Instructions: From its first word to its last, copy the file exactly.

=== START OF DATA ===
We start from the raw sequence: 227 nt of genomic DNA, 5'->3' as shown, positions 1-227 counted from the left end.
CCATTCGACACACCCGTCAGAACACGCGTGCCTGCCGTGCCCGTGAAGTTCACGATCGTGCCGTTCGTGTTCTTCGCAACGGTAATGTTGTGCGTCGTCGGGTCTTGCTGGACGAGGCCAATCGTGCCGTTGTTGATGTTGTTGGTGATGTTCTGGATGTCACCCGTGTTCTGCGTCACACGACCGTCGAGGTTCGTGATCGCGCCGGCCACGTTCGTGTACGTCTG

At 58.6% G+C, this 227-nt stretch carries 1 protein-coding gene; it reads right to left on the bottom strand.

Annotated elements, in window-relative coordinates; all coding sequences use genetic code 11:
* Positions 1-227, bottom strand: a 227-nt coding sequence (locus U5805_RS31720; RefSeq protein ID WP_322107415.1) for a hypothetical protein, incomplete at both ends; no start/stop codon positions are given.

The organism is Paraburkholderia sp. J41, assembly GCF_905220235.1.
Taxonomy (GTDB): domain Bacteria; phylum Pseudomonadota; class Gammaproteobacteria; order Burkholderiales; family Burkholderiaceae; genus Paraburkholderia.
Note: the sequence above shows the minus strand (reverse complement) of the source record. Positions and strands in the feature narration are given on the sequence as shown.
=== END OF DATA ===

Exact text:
We start from the raw sequence: 227 nt of genomic DNA, 5'->3' as shown, positions 1-227 counted from the left end.
CCATTCGACACACCCGTCAGAACACGCGTGCCTGCCGTGCCCGTGAAGTTCACGATCGTGCCGTTCGTGTTCTTCGCAACGGTAATGTTGTGCGTCGTCGGGTCTTGCTGGACGAGGCCAATCGTGCCGTTGTTGATGTTGTTGGTGATGTTCTGGATGTCACCCGTGTTCTGCGTCACACGACCGTCGAGGTTCGTGATCGCGCCGGCCACGTTCGTGTACGTCTG

At 58.6% G+C, this 227-nt stretch carries 1 protein-coding gene; it reads right to left on the bottom strand.

Annotated elements, in window-relative coordinates; all coding sequences use genetic code 11:
* Positions 1-227, bottom strand: a 227-nt coding sequence (locus U5805_RS31720; RefSeq protein ID WP_322107415.1) for a hypothetical protein, incomplete at both ends; no start/stop codon positions are given.

The organism is Paraburkholderia sp. J41, assembly GCF_905220235.1.
Taxonomy (GTDB): domain Bacteria; phylum Pseudomonadota; class Gammaproteobacteria; order Burkholderiales; family Burkholderiaceae; genus Paraburkholderia.
Note: the sequence above shows the minus strand (reverse complement) of the source record. Positions and strands in the feature narration are given on the sequence as shown.